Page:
To what purpose, other than to torture New England's lifelong Sox fans, one might sensibly ask ? 



Tuesday, October 11, 2016

Wait Until Next Year ?

Former Bosox Lou Merloni went ape, if not thermonuclear, on Manager John Farrell--and the Red Sox in general--this morning on WEEI.

The COMCAST radio crew was as critical, though not quite as caustic or entertaining, as Lou.

Fortunately I watched exactly five innings of Sox-Indians series, on the assumption that Boston's lackluster play the last two weeks of the regular season would carry over into the playoffs.

If John Farrell survives this debacle, I expect hordes of disgusted fans to descend on Yawkey Way with the traditional pitchforks and torches. 

Wednesday, October 5, 2016

Wednesday, March 16, 2016

A good belated read

Cannery Row, Monterey, in the '30's.

Every now and then one needs a respite, or escape, from whatever current man-made maelstroms or natural catastrophes fill up the newspapers and TV and Web.  That respite is now afforded me by John Steinbeck's post-war novel Cannery Row. Apparently, literary critics could not pardon the author for writing anything less than Grapes of Wrath. But there is humble yet moving truth, and humor and warmth in CR's characters and episodes. Sad to say, today's Cannery Row is essentially a theme park.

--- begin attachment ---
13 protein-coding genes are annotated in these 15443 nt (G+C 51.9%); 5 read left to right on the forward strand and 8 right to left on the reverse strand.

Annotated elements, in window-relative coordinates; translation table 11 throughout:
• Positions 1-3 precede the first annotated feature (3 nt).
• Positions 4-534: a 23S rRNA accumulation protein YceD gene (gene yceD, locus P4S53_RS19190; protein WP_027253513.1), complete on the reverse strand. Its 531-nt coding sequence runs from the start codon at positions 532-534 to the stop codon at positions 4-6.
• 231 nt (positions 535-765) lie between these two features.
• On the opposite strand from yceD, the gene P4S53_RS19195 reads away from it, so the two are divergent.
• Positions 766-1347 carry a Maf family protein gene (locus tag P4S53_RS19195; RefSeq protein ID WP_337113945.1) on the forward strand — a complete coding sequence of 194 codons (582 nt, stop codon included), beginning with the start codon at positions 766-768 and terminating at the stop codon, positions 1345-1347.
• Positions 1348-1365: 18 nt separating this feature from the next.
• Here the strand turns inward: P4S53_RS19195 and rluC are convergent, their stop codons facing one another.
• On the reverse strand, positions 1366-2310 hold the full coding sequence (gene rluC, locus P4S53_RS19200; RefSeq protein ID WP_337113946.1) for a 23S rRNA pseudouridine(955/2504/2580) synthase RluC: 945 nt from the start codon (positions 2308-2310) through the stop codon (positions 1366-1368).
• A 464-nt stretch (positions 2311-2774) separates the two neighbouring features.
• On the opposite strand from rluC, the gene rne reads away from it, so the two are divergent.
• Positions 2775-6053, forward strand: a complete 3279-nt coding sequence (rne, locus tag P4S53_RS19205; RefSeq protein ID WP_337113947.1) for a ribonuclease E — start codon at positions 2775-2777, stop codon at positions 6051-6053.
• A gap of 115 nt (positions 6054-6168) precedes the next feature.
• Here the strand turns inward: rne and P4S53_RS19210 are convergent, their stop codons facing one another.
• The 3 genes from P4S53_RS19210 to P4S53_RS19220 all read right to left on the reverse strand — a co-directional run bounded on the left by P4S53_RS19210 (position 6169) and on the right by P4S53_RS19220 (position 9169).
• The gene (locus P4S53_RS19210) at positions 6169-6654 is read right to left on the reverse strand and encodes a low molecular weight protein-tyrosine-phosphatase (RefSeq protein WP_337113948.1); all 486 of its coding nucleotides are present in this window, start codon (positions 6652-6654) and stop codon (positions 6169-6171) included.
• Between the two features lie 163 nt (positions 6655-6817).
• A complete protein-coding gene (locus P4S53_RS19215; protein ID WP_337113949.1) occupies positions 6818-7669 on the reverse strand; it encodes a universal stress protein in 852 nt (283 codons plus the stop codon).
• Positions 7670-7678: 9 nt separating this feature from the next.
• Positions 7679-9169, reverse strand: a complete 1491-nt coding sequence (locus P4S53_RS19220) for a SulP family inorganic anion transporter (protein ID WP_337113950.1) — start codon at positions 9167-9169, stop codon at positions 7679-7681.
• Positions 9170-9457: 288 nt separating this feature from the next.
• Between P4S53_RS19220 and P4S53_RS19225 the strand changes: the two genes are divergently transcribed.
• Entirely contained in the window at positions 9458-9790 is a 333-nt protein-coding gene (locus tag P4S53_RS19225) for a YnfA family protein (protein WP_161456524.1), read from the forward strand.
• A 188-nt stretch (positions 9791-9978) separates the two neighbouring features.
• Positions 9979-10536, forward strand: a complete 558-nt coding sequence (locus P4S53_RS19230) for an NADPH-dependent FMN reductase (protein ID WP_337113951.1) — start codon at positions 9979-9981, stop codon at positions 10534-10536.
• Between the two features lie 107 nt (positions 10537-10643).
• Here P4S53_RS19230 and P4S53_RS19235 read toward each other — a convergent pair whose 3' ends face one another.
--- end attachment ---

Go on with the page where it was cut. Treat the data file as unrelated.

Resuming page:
Friday, February 5, 2016

Maurice White, R.I.P.

Click here to hear EVIL.


I remember when I first heard Earth Wind and Fire on the bitty TV in my Graduate School dorm room. They performed 'Evil', from the HEAD TO THE SKY album. I was blown away, and instantly became a fan. That was back in the 70's.

Click here to hear STAND BY ME.
Of course, White's musical career was not limited to this group either before or after.

In 1985 he released a solo album notable for a rendition of Ben E. King's hit, 'Stand by Me' which, unlike many other covers of its day, manages to be both thoroughly-80's yet ever-fresh : a perennial, like Earth Wind and Fire's 'September', a happy choice by the couple whose wedding reception I recently attended last fall.

For me, White's music was meaningful yet seldom dull, fun yet serious and uplifting.